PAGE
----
Zao Guitarist Explains Why Ferret Music Albums Haven’t Been Reissued


Zao guitarist Scott Mellinger recently joined The MetalSucks Podcast to discuss the band’s the new album, The Crimson Corridor, a look back at their 2006 classic, The Fear is What Keeps Us Here, what it was like working with legendary producer Steve Albini, and more.

At one point the discussion turned to the difficulties Zao have had in getting reissues of their old albums made, particularly with the material put out through Ferret Music (The Funeral of God [2004], The Fear is What Keeps Us Here [2006], and Awake? [2009]). Mellinger also shared some thoughts on the metalcore scene during that era, and how the race to match the success of Killswitch Engage for up-and-coming bands resulted in labels going deep into debt.

Mellinger explained:

“So unfortunately every record we’ve released is owned by somebody and a lot of them are owned with people we can’t even deal with. So, luckily, when Solid State was releasing Zao records, Solid State was bought out by Capitol. Capitol then I think gave some ownership over to Universal Music Group. But, Solid State and Tooth and Nail were able to work out a manufacturing deal where we were able to go back and we’re so happy that it worked out this way. But Unoriginal Vinyl and Tooth and Nail kind of work together with us. All three of us work together and they have been re-releasing some of those older Zao records, vinyl reissues.

“Now the Ferret stuff, the sad thing is even Carl [Severson], the guy, our close buddy that owned Ferret, even he is in the dark on a lot of this stuff. Ferret was kind of run as a Sony subsidiary for a little bit and then Warner bought the rights to Ferret stuff. Warner does not… care. [laughs] I don’t know what it is and I don’t understand it either ’cause its not like Zao is some thing that you’re going to make a ton of money on. To me, I’d rather see something be released and everybody makes money instead of them just sitting on records and making them so unbelievably expensive for anybody to reasonably release them.

“But luckily, we did work out a deal with Tragic Hero Records that they did do a reissue of ‘The Funeral of God’ vinyl. And it ended up being a nightmare, but we did do it. There is talk possibly of ‘Fear’ [‘The Fear Is What Keeps Us Here,’ 2008] coming out, which is the whole reason we recorded that record, was for vinyl. We’re really really hoping that will come out.

“But all these different labels, I think a lot of these more underground approach labels like Ferret or Trustkill, those guys got into the whole label scene with good intentions and really wanted to help their friends’ bands and do all this great work. And then somehow weirdly a lot of that era of when we were on Ferret and Trustkill, like all those bands — Killswitch is a good example — [with] all that stuff to really blow up, I think everybody got a bit over their heads a little bit with how that works. So, when you have a band that has the potential to sell as many records as a Killswitch or anything, and prior to them going to your major [label], as your underground wants to spend more money to get them in front of more people and make those bands explode, you get into debts. To me, its not anybody’s fault and there should be no hard feelings, but everything happens and the big guys end up swallowing the little guys because they end up owing so much money for all the stuff they tried to help the bands.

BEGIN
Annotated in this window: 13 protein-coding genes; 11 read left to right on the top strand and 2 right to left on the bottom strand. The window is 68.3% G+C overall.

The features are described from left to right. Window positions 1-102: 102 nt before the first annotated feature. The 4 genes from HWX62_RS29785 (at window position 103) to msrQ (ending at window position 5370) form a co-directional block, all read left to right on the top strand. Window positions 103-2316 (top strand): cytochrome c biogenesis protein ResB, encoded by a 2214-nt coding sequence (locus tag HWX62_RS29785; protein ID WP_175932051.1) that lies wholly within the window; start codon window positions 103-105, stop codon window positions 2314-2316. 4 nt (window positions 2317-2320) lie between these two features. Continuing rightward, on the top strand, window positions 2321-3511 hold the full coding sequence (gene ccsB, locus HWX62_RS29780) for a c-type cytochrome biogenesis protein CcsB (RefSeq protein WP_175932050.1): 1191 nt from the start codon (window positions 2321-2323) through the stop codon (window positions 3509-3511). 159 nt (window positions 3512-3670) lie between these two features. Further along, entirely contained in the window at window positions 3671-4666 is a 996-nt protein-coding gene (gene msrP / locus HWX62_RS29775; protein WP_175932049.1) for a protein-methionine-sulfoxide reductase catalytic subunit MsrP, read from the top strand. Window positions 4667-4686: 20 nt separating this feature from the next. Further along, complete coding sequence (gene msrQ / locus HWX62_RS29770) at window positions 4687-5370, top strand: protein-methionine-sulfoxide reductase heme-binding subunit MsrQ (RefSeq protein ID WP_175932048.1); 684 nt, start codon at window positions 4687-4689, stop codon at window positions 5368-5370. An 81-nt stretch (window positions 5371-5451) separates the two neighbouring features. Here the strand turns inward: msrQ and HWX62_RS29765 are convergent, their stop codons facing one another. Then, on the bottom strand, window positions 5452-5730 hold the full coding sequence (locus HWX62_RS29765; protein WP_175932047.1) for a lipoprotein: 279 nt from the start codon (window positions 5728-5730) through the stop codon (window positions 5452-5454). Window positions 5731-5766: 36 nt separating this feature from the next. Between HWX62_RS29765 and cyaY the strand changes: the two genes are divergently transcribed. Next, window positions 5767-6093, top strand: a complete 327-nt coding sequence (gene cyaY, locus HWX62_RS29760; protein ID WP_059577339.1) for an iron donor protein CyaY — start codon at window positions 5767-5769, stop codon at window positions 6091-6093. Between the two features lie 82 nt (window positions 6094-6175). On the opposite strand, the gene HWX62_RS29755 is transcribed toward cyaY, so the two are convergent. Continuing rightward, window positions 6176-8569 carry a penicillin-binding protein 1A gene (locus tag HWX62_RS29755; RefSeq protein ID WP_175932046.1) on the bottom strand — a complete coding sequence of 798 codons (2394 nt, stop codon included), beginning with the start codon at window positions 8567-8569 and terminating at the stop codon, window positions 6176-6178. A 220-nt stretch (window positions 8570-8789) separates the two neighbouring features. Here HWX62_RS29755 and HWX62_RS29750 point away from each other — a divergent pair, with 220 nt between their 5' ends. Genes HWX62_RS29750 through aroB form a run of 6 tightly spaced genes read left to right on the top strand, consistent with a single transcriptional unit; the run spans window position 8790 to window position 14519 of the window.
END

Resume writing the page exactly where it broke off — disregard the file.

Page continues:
“And that’s the thing too, I think, even with Zao. We’ve complained ‘nobody makes money, blah blah blah’ but labels put their… with Ferret, I saw how much money Carl was spending on getting Zao in front of people. I saw how much Carl spent for the In Flames record he put out [‘Come Clarity,’ 2006]. The guy really, really tried to get bands to break and really work. As a band, I’m not held liable. We didn’t sell as many records as Ferret was hoping but it’s not like they’re going to come back on me like, ‘You owe me $15,000 now.’ Yeah, we’ll never make money but they have to swallow that loss. I don’t know, it’s just a nightmare. It’s a nightmare for everybody involved and it sucks and I really, really wish it would be a lot easier. I wish that as an artist, you’d have a lot more say in what happens to your product… but… it just doesn’t.”

You can listen to the entire chat with Mellinger here or below.

The Crimson Corridor came out last Friday, April 9; order it here and jam “Ship of Theseus” below.

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